Table 9

Summary of the evidence by key question

Key Question 1. What is the comparative effectiveness/efficacy of newer antiemetics in treating or preventing nausea and/or vomiting?
ComparisonPopulation (No. trials)Strength of the evidenceConclusion
Dolasetron, granisetron, and ondansetron
Granisetron vs ondansetronChemotherapy, adults (32)GoodNo consistent significant differences on any antiemetic efficacy outcomes, regardless of population or formulation
Chemotherapy, children (3)Fair
Postoperative prevention, adults (10)Good
Postoperative treatment, adults (1)Fair-Poor
Radiation therapy, adults (1)Fair-Poor
Dolasetron vs ondansetronPostoperative prevention, adults (7)Good
Chemotherapy, adults (3)Good
Postoperative prevention, children (2)Fair
Postoperative treatment, adults (1)Fair-Poor
Dolasetron vs granisetronChemotherapy, adults (1)Good
Postoperative prevention, adults (2)Fair
Ondansetron: orally disintegrating tablet vs standard oral or IntravenousChemotherapy, adults (1)Fair-Poor
Postoperative prevention - Adults (2)Fair
Aprepitant vs ondansetronPostoperative prevention, adults (2)GoodNoninferior on 24-hour complete response rates; superior for 24-hour no vomiting outcomes
Chemotherapy - Adults (1)FairSuperior on complete response over 5 days (NNT=9) and for improving quality of life
Fosaprepitant vs ondansetronChemotherapy - Adults (2)GoodFor complete response rates, inferior from 0 to 24 hours but superior from days 2 to 5
Palonosetron vs ondansetronChemotherapy - Adults (2)GoodNoninferior to dolasetron and ondansetron on acute and delayed complete response following moderately to highly emetic Chemotherapy
Superior to dolasetron and ondansetron following moderately emetic chemotherapy in pooled analysis of 24-hour (NNT=9) and delayed (NNT=6) complete response rates and in improving delayed quality of Life
Palonosetron vs dolasetronChemotherapy - Adults (1)Fair
Palonosetron vs ondansetronChemotherapy - Children (1)PoorPossibly superior for early complete response rates following highly emetic chemotherapy
Key Question 2. What are the comparative safety and tolerability of newer antiemetics in treating or preventing nausea and/or vomiting?
Comparison Population Quality Conclusion
Aprepitant, dolasetron, granisetron, palonosetron, ondansetronMainly postoperative (prevention and treatment) and chemotherapy, adultsGood for dolasetron, granisetron, and ondansetron.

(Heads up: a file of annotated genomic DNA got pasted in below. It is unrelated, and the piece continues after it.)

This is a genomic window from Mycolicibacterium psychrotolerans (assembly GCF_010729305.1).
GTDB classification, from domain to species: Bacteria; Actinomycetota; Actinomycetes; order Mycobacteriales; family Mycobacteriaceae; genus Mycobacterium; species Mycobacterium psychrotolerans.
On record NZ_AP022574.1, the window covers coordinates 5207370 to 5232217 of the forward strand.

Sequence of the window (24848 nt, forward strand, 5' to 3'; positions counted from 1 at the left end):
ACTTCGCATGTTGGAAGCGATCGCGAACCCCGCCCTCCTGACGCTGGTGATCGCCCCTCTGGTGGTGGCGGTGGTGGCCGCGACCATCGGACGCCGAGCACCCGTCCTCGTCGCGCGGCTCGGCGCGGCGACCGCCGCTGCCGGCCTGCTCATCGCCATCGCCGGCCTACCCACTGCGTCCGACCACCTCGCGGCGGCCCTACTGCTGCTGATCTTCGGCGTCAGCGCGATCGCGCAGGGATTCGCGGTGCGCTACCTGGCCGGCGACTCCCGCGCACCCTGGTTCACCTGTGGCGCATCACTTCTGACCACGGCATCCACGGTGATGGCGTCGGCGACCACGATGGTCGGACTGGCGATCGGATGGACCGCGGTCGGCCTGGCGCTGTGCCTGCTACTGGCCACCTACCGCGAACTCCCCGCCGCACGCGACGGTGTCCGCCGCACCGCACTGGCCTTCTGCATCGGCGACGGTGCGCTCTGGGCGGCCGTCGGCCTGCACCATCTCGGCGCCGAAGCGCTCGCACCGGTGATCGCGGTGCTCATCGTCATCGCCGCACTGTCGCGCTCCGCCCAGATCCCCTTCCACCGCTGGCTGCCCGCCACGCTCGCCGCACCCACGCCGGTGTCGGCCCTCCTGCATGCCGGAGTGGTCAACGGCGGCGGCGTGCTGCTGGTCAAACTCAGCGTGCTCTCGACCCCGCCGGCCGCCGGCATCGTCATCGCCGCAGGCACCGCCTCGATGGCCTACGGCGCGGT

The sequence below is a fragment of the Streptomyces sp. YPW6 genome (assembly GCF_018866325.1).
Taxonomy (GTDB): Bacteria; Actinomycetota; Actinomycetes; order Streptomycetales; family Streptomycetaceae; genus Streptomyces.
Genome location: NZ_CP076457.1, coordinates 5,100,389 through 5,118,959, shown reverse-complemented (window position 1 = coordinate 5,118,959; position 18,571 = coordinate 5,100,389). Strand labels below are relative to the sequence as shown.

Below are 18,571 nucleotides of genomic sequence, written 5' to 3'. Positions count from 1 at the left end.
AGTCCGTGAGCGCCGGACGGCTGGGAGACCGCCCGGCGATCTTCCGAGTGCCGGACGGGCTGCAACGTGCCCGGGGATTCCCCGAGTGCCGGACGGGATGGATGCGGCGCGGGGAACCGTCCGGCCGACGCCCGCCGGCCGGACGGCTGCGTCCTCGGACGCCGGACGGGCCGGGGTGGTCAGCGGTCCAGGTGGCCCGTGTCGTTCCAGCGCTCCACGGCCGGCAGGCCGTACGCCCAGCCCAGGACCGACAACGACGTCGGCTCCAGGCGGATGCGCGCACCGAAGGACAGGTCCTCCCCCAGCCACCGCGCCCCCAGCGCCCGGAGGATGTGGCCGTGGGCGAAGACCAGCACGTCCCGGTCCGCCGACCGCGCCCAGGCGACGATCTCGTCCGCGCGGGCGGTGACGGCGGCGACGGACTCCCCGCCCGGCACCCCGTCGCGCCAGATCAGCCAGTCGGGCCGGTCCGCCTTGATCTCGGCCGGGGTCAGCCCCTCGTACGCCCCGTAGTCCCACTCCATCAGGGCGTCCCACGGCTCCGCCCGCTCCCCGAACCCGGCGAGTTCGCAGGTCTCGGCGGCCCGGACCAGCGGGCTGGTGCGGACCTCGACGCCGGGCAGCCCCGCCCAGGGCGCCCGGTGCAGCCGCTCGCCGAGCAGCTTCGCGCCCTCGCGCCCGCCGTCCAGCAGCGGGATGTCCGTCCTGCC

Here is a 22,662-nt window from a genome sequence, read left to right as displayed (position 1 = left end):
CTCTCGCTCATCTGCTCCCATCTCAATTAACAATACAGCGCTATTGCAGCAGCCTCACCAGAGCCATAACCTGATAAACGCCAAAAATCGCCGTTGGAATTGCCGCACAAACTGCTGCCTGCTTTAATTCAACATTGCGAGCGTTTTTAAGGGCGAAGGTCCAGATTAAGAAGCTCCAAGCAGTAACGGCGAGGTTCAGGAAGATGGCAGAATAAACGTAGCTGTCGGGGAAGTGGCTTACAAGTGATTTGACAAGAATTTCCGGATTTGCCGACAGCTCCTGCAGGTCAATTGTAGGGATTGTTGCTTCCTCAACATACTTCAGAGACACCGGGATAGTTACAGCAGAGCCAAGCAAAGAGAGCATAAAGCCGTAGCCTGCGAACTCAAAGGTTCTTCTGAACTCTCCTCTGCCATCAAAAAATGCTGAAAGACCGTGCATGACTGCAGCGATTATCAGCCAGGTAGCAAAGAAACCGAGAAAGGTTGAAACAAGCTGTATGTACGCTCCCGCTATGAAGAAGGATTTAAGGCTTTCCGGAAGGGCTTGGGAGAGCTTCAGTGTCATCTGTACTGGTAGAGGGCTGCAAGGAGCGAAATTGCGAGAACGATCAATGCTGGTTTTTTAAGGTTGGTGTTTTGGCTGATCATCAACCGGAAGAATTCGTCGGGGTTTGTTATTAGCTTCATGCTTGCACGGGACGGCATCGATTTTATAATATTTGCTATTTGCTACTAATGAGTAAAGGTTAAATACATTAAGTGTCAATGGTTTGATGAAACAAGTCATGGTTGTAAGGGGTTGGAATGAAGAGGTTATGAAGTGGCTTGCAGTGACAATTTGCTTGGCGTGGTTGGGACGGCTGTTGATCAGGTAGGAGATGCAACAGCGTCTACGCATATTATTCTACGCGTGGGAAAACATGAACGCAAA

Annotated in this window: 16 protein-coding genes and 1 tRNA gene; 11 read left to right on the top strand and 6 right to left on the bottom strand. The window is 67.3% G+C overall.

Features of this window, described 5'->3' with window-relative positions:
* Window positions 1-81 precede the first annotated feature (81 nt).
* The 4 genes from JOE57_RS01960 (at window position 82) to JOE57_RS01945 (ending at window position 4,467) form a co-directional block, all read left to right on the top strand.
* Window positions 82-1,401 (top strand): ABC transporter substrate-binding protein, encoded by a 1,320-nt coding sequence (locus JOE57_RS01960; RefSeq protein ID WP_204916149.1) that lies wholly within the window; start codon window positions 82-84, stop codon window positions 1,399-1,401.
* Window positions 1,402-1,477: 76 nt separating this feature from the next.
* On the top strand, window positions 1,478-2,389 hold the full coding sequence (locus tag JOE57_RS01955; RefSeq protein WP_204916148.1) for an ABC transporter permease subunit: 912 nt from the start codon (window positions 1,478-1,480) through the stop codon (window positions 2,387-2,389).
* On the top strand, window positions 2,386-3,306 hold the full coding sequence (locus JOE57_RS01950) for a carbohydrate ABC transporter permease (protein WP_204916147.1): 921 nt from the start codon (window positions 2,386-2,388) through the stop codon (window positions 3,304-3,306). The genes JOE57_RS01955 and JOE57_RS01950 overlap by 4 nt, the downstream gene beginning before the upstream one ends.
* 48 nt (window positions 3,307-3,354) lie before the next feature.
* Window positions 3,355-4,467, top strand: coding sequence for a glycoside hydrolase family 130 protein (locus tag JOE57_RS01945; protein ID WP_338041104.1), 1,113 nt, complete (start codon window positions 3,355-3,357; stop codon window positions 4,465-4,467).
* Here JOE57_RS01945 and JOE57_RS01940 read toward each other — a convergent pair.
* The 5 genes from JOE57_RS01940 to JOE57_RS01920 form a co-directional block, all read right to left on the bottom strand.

Fair for aprepitant and palonosetron.
No consistent significant differences in overall adverse events, withdrawals due to adverse events, or specific adverse events
Key Question 3. Are there subgroups of patients based on demographics (age, race, gender), pregnancy, other medications, or comorbidities for which one newer antiemetic is more effective or associated with fewer adverse events
Comparison Population Quality Conclusion
Dolasetron, granisetron, ondansetronDemographics and other medicationsFairNo consistent differences in comparisons of 5-HT3 antagonists in different patient subgroups
Prognostic risk factors: Patients with a predisposition to nausea/vomitingPoorOndansetron superior to granisetron in preventing vomiting in a subgroup analysis of a single trial
AprepitantGender, racePoorInconclusive based on mixed findings across pooled subgroup analysis from 2 of 6 placebo- controlled trials and small subgroup analyses from trials of aprepitant compared with ondansetron submitted by manufacturer

Abbreviations: 5-HT3, type 3 serotonin; NNT, number needed to treat.

From: Summary

Cover of Drug Class Review: Newer Antiemetics
Drug Class Review: Newer Antiemetics: Final Report Update 1 [Internet].
Peterson K, McDonagh M, Carson S, et al.
Portland (OR): Oregon Health & Science University; 2009 Jan.
Copyright © 2008, Oregon Health & Science University, Portland, Oregon.

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